This story of a night of horrifying fear at the Dreamy Pines Motor Court in the Adirondacks bears the customary Fleming hallmark, what Max Lerner in the New York Post called "his enormous resourcefulness...his sure sense of what will fascinate and terrify the reader, his contriving of hairbreadth escapes."
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©1962 Glidrose Productions, Ltd.; (P)2001 Blackstone Audio Inc.
"The Spy Who Loved Me stands alone as an enigma in the Bond series. It is a truly strange, experimental book for Ian Fleming....The objective view of Bond here is very different and revealing." (Raymond Benson, author of High Time to Kill)
Bookaholic. Favorite authors- Agatha Christie, Edgar Rice Burroughs, Robert A Heinlein.
Not the best one in the Bond series, but if you want to listen to the entire series you may as well include this one too. Story is from point of view of a woman who is helped /loved by James Bond. It does drag on a bit before bond ever comes into the story.
This is a different sort of Bond book, written from the perspective of a woman. There are little spots where Fleming misses the mark, and has some descriptions which I suspect a woman wouldn't make such as describe a sound to be like "grape shot." Still, I was interested and engaged throughout the story and didn't want to put the book down. I don't think I found any deeper insights in to humanity, but I had a good time.
Not much about Bond, a lot about a girl that has nothing to do with Bond until the last fourth of the book.
Enjoyed all the rest
Don't make the mistake (as I did) that this was another James Bond 007 book. It is not.
If you're listening your way thru the James Bond series, don't think you need to listen to this book so that you don't miss any history for the next book in the series. You never need to listen to this book. Do yourself a favor and skip over it.
James Bond only appears in the story somewhere near the last third, and he's not the same sort of secret agent whose exploits you're used to hearing. He rather muddles thru making uncharacteristic mistakes from which shear luck saves him.
There's no real plot....no spy thriller. It's a meandering story line about the pathetic life experiences of the female narrator. And the French Canadian accent is annoying.
The audio narrated by Nadia May is spectacular, everything and more than i imagined from my oft-read print version.
This being my favourite Bond book, i of course have read it many times. Still, the narrative drew me in. The first two sections -- the set-up -- are so well-written that i still hold my breath at the danger and excitement of the plot. Of course, Ian Fleming is a consummate writer, but in giving us the tale from the woman's point-of-view he outdoes himself. The first section -- "Me" -- and the second -- "Them" -- were captivating, to the extent that i found myself sitting on the edge of my seat, despite knowing the book practically by heart. Finally, the third section -- "Him" -- comes. We don't have to wait too long, because all the Bond books are relatively short, for James to make his entrance, but through Viv's eyes his appearance is at first ominous to her; her reaction is "oh no, another one of them!" and rightly so, for those of us who know our Bond. Through Viv's eyes, he appears out of the mist as a dangerous man, and yes, he IS a dangerous man. We know that, but Viv's first impression is rightly formed, and we feel her despair. Then, Bond smiles, and both she and we are bathed in the humanity of his smile, the reassuring glimpse of a good soul behind the deadly aura of Bond's presence. It's so wonderful to have this view of Bond from the woman's reactions and perceptions, that makes me love this story more than all the others. Viv is a good storyteller, and she keeps us on edge throughout the telling.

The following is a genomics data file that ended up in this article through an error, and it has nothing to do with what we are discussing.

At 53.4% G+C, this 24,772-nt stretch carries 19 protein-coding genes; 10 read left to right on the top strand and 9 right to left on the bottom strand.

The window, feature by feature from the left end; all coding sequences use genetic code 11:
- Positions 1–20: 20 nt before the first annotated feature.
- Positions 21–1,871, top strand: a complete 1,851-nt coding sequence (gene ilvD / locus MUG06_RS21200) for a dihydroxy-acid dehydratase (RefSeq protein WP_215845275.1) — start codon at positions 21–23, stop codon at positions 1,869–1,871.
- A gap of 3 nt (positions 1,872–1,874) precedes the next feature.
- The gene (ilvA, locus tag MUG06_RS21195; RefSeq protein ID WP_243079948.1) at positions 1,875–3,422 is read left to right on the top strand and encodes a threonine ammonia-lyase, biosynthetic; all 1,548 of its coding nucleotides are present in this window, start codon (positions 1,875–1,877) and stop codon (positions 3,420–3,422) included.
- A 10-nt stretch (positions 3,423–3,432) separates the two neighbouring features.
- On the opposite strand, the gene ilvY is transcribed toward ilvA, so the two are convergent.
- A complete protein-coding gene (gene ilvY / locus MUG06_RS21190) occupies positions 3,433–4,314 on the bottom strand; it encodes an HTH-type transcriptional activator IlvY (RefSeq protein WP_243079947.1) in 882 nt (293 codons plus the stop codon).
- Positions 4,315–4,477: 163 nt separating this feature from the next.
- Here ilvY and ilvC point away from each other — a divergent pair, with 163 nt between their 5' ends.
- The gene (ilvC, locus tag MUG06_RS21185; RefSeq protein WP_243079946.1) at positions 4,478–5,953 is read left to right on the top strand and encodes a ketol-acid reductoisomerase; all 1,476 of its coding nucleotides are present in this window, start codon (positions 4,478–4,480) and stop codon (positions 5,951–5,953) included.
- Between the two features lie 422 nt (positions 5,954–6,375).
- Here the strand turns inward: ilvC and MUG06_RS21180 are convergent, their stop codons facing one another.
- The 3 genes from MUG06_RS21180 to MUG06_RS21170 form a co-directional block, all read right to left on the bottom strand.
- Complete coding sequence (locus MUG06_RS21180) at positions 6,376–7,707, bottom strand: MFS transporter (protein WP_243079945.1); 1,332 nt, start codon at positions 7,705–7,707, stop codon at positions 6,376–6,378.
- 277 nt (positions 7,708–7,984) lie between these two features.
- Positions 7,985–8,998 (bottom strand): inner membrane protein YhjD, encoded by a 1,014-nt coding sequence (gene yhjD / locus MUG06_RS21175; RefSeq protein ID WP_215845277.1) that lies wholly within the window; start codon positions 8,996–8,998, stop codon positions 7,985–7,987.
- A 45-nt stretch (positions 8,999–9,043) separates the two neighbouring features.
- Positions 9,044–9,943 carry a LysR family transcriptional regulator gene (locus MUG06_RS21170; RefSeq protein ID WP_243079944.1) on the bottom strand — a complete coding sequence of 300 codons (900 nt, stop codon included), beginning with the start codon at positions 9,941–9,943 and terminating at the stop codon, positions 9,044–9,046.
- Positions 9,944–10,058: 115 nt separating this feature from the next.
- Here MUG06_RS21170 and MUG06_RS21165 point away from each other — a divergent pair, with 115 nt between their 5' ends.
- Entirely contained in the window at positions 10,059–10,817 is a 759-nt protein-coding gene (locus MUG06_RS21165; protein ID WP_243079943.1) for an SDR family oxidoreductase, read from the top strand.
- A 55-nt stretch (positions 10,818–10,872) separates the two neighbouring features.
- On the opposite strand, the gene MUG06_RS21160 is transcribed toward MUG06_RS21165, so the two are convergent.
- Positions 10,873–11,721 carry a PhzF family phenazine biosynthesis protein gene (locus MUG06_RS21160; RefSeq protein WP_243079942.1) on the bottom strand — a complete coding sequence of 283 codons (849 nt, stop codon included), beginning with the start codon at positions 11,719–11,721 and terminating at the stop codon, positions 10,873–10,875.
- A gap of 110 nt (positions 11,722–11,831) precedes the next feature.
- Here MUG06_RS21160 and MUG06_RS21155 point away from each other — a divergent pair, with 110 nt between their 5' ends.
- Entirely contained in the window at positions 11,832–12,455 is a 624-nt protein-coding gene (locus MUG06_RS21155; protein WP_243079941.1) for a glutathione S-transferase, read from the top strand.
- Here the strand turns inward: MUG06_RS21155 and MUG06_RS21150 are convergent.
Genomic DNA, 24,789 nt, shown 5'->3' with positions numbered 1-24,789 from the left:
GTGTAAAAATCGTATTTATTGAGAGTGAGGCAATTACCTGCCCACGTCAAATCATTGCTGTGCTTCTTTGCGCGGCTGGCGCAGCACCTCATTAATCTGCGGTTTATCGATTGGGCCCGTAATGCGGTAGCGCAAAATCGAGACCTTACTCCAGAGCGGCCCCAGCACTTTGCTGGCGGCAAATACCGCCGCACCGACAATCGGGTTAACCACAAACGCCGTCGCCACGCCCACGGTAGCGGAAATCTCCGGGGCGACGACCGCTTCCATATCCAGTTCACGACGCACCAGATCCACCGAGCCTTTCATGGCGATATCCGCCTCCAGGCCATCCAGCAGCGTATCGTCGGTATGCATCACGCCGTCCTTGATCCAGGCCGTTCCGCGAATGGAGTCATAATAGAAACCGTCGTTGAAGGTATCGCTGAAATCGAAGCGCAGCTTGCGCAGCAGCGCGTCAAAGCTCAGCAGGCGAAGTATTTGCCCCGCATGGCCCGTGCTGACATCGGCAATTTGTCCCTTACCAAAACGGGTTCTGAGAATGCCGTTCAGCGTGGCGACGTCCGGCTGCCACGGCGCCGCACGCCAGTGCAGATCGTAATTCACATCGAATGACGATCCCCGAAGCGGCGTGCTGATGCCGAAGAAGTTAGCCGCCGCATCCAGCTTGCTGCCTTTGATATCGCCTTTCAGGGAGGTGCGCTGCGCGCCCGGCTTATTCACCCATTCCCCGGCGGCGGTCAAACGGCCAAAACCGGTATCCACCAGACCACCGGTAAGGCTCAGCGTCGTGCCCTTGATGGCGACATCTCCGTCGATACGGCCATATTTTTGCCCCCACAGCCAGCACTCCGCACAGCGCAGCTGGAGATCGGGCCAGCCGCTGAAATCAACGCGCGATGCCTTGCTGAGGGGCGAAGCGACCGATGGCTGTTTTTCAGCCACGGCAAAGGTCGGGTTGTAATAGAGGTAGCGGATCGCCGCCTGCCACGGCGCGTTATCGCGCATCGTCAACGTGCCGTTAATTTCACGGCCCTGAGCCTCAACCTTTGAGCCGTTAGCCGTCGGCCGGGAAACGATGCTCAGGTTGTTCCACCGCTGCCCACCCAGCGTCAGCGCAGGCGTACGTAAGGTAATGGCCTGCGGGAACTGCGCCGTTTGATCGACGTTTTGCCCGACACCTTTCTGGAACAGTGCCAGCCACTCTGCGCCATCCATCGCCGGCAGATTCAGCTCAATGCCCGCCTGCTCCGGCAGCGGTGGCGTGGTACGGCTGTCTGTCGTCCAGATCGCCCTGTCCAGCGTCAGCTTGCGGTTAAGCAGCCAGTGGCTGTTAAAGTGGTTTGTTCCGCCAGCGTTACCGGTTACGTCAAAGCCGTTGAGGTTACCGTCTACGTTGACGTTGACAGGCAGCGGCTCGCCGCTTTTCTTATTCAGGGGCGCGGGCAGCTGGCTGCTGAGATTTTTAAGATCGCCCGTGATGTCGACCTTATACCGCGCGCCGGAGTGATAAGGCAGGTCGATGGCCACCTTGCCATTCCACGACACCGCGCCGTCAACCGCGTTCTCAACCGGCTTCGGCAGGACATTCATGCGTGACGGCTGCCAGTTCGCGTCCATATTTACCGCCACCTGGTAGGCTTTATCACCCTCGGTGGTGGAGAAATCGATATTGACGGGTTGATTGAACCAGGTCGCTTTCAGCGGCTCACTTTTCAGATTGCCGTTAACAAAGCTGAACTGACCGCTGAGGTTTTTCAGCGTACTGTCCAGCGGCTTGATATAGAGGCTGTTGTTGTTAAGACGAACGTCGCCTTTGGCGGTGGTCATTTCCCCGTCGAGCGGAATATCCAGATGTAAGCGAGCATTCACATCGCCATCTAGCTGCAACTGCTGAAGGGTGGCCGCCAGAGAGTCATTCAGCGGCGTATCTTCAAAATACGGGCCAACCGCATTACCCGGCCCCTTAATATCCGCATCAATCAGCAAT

i loved EVERYTHING about Nadia May's performance. Her enchanting French-Canadian accent was perfect for Viv's volubility. May's men's voices were quite believable; both Horror and Slugsy were voiced convincingly and imparted an ominous sensation of doom to come. Bond's voice, clipped and cool, came through exceptionally well (for a woman narrator). He exuded self-deprecation in the midst of his supreme confidence, and his slips and misses were not taken lightly by Viv, in her anxiety and fear. It was as though James Bond was a real person and not the caricature of urbane wit and efficiency depicted in the Bond novels narrated by Fleming, not by his Vivienne Michel. Ms. May's Viv was as real as real can be, and she brought James down to an earthly status seldom revealed by the male narrator of his other adventures. Ms. May's Viv is definitely NOT a Bond girl; she is a Bond WOMAN even though only 23. It's refreshing to see the female lead as confident in her abilities as is Bond, and not the helpless beauty just waiting to be saved.
i not only wanted to listen to the book in one sitting, i have listened to it several times, always enjoying every second of the story. As a matter of fact, once i finish writing this review, i intend to listen to it again and am eagerly anticipating the experience.
So here i go again, to visit the Dreamy Pines Motor Lodge for one eventful evening that starts with the bang of a thunderstorm and ends with the bang so expected of 007.
While the writing is of normal Bond quality, the story is not much of a James Bond adventure. Bond is directly involved, and not at his best, for a very short time.
The action-oriented espionage classics by Ian Fleming are always an enjoyable read, or in this case, listen. The narrator is not as good as Simon Vance, but any shortcomings in the smoothness of her voice and accent are overcome by the novel.
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